The coaching silly season has been eventful in the SEC and profitable for moving companies.
Assistant coaches have made road trips to find new homes all around the SEC, and this week was particularly big for moving companies in Tuscaloosa.
LSU hired inside linebackers coach Kevin Steele to become the new defensive coordinator of the Tigers, a role once occupied by new Texas A&M defensive coordinator John Chavis. Prior to his time at the Capstone, Steele served as the defensive coordinator of Clemson (2009-2012) and Alabama (2007), and was Baylor's head coach from 1999-2002.
Just one day later, outside linebackers coach Lance Thompson left his post in Tuscaloosa to coach the linebackers for head coach Gus Malzahn and defensive coordinator Will Muschamp at Auburn.
"I'm excited to have Lance Thompson join our staff. Lance is very familiar with Will having worked with him before," Malzahn said in a release. "He's an outstanding coach and an outstanding recruiter who is very familiar with our state and the Southeastern Conference. Lance will be a great addition to our staff."
Is head coach Nick Saban cleaning house?
Steele left for a better job at LSU, and whether Saban did or didn't give him a slight nudge to walk out the door, he still got a better gig as the head man in charge of one of the most talented defenses in the SEC at LSU.
Thompson, on the other hand, might be a different story, as Aaron Suttles of TideSports.com notes:
An excuse? Probably not.
It's common for Saban—and many other coaches—to fire assistants without actually firing them in order to keep their resumes looking good.
It's unlikely, though, that Saban expected Thompson—who was the third-best recruiter in the country in 2013 and was ranked fifth in 2015, per 247Sports, before the jump to Auburn skewed his ranking—to walk out the door and head 160 miles southeast to Auburn one day before the recruiting dead period ended.
That's where Thompson and Steele's departures will make the biggest impact.
Saban is left looking to replace two on-field assistants quickly during a time where his focus really should be in the living rooms of high school prospects.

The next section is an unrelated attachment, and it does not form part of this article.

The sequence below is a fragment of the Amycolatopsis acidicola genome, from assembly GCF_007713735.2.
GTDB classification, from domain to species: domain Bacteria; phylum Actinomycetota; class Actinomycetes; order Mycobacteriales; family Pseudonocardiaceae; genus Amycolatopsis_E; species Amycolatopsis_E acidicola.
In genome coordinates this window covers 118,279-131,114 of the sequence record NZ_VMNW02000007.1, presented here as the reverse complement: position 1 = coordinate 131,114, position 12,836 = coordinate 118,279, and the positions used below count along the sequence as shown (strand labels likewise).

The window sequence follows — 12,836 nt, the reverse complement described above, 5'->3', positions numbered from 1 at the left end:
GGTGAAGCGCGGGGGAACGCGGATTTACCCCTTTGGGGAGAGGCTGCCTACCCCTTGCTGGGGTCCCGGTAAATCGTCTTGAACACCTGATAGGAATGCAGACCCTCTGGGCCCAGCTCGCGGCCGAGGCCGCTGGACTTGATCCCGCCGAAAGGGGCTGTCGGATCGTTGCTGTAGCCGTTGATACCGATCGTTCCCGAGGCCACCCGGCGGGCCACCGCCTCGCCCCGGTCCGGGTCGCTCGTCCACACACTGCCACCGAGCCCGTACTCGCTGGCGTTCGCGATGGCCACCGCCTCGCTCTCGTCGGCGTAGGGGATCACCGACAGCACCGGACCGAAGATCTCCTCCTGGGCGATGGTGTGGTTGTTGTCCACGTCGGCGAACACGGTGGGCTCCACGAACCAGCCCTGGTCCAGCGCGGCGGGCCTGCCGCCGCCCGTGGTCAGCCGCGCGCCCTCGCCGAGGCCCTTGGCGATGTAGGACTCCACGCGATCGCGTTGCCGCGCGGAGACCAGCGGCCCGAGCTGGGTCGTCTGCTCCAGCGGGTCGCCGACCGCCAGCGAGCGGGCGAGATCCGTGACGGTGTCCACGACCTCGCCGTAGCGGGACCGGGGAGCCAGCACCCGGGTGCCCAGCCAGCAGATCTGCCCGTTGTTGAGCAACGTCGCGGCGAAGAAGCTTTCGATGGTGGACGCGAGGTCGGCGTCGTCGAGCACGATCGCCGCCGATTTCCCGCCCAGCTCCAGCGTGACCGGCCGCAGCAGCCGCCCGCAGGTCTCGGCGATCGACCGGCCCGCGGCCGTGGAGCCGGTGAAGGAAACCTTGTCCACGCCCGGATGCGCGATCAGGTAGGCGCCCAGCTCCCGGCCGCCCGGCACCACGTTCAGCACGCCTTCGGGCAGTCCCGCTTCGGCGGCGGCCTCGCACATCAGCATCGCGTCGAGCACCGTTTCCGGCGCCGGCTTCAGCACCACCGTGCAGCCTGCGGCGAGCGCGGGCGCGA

There is a quick fix available, though.
Tosh Lupoi served as an "intern" on Saban's staff last year but was a defensive line coach and defensive run game coordinator at Washington before the two mutually parted ways amidst an NCAA investigation into improper benefits. The NCAA later cleared Lupoi, according to Andrew Gribble formerly of AL.com, but he was left without an on-the-field job.
He finished fifth in the 2010 247Sports recruiter rankings when he was the defensive line coach for Cal and, according to Michael Casagrande of AL.com, worked with Thompson during practices this year at Alabama.
If Saban promotes Lupoi from within, would it be an upgrade? That remains to be seen.
It would, however, be a tweak to a defense that needs more of a tweak than a massive overhaul.
The last time we saw Alabama's defense on the field, it gave up 230 yards on the ground to Ezekiel Elliott in the Allstate Sugar Bowl national semifinal in the 42-35 loss to the Buckeyes. Part of the blame for that debacle does fall on the linebackers, who were out of position and missed tackles on the second level, which allowed Elliott and quarterback Cardale Jones to get yards in chunks.
It also forced safeties to creep down into the box to help out against the run, which played at least a small part in the inconsistencies in the pass defense over the last couple of years.
The timing isn't ideal, but the setup of Alabama's staff—particularly the off-the-field staff—limits the impact of losing on-field coaches during critical points of the year.
Alabama will be fine. It always is.
Barrett Sallee is the lead SEC college football writer and video analyst for Bleacher Report, as well as a co-host of the CFB Hangover on Bleacher Report Radio (Sundays, 9-11 a.m. ET) on Sirius 93, XM 208.